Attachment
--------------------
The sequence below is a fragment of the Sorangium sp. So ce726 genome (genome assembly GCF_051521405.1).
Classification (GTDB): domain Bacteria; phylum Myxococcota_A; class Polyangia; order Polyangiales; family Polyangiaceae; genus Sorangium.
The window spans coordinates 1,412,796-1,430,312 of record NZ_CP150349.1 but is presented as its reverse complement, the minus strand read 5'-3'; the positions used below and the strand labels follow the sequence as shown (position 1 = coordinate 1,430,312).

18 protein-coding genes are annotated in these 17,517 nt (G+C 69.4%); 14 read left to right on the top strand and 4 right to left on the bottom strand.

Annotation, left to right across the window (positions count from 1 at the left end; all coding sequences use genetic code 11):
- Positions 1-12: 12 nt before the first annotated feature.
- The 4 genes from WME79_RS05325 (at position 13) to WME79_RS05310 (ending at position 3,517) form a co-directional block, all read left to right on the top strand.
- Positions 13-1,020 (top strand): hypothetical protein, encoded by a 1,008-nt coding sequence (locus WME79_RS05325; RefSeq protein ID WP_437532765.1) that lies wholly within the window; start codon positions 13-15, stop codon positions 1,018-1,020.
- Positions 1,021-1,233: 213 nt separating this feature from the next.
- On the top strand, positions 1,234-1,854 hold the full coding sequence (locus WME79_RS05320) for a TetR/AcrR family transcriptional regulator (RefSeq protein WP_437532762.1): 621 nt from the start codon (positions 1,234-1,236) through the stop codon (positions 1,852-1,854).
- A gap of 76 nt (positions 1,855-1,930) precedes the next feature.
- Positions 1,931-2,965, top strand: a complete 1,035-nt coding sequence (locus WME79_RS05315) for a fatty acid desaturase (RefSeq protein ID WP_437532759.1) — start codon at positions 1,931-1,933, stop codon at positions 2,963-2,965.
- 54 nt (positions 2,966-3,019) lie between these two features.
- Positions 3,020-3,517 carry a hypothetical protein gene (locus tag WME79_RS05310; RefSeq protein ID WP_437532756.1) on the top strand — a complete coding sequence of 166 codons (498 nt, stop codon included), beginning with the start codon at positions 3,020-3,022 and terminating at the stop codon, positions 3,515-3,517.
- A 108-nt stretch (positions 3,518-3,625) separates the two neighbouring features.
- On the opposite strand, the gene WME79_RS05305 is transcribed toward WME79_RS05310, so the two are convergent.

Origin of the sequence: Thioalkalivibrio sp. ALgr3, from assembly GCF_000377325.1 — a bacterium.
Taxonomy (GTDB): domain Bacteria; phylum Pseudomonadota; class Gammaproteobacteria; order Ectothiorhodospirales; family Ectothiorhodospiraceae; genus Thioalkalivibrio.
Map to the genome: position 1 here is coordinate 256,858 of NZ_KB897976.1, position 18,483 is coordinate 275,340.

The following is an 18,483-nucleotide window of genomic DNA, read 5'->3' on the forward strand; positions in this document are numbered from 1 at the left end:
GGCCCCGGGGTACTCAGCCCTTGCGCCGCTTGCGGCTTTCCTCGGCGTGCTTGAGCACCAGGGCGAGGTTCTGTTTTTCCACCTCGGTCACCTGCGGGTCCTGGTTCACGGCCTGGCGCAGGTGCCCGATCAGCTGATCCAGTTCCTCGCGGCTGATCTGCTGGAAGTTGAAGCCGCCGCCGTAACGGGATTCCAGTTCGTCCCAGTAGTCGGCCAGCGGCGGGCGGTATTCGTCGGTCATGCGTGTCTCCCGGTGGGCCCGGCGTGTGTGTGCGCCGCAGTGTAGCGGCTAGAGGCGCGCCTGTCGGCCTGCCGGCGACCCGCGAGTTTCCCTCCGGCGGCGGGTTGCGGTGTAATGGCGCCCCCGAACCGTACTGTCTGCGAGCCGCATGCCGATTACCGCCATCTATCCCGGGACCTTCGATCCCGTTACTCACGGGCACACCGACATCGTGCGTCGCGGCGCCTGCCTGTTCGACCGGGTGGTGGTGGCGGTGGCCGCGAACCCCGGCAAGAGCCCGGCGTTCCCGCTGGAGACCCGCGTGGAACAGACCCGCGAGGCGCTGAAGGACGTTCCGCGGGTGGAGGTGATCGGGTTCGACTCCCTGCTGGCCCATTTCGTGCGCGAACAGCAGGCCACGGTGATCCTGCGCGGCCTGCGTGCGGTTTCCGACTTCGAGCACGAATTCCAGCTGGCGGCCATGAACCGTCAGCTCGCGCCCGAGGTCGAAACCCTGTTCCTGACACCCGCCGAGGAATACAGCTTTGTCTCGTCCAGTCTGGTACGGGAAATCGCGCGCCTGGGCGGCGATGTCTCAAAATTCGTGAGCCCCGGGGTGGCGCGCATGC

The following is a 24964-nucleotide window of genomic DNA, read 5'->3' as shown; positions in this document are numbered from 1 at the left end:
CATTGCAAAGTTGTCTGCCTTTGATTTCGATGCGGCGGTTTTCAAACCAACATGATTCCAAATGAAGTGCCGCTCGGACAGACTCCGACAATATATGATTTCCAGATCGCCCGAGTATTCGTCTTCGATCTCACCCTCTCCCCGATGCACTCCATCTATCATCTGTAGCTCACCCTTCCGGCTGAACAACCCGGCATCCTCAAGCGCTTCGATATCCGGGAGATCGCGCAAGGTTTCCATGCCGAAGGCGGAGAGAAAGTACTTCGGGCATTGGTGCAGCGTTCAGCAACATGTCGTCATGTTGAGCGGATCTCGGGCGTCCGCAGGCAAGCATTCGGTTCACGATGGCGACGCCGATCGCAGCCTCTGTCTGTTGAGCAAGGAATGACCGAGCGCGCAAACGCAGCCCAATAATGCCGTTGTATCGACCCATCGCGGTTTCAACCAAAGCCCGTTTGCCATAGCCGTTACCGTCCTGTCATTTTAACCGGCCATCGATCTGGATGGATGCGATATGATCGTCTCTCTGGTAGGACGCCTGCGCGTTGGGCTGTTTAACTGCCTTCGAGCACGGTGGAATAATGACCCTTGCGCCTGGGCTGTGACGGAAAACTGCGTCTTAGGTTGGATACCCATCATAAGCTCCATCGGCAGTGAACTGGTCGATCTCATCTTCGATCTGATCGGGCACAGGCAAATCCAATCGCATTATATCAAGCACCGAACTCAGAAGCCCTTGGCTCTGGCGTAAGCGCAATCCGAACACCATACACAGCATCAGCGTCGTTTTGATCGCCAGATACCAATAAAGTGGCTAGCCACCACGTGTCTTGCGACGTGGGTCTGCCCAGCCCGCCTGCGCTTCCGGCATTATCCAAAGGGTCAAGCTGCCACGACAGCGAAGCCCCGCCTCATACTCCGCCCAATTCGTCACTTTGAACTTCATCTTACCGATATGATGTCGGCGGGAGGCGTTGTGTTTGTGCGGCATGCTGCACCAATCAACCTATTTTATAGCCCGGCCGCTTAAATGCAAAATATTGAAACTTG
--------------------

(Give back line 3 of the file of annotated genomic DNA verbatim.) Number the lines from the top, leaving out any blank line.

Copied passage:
The window spans coordinates 1,412,796-1,430,312 of record NZ_CP150349.1 but is presented as its reverse complement, the minus strand read 5'-3'; the positions used below and the strand labels follow the sequence as shown (position 1 = coordinate 1,430,312).